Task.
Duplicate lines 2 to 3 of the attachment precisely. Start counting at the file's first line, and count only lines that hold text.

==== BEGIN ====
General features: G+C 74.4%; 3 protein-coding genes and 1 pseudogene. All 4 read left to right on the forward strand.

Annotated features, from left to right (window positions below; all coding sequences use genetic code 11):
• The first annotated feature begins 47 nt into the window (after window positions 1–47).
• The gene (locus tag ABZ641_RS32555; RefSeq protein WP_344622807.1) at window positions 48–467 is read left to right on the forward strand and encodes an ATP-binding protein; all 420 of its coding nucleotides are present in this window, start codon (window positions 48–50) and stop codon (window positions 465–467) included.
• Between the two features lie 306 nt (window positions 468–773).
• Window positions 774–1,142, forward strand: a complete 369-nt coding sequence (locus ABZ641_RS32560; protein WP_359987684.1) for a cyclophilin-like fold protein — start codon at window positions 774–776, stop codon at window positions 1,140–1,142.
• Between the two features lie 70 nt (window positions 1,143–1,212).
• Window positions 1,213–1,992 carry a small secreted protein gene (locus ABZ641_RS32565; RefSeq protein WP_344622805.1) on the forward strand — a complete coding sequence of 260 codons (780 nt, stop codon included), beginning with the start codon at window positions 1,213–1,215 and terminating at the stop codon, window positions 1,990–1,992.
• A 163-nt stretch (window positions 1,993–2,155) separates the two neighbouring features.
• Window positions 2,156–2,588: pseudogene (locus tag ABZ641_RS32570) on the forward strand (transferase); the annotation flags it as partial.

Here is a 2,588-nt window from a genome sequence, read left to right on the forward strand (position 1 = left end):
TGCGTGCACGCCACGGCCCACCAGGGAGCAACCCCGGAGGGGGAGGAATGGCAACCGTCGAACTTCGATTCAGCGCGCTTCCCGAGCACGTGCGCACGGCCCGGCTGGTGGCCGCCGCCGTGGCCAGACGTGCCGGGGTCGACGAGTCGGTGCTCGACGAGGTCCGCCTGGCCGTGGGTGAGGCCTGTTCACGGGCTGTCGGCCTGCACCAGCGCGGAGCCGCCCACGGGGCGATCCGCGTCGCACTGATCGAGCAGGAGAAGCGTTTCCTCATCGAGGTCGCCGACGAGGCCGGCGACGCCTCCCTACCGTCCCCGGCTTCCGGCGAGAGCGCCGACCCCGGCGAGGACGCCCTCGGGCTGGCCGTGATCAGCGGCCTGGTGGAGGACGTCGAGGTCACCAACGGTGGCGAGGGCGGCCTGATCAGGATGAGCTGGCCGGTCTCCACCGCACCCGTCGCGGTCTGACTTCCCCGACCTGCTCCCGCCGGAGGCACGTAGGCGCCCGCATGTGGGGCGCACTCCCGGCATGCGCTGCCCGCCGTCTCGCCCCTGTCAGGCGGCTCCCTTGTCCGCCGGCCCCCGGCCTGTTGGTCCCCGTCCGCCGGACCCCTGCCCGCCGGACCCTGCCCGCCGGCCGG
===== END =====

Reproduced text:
Annotated features, from left to right (window positions below; all coding sequences use genetic code 11):
• The first annotated feature begins 47 nt into the window (after window positions 1–47).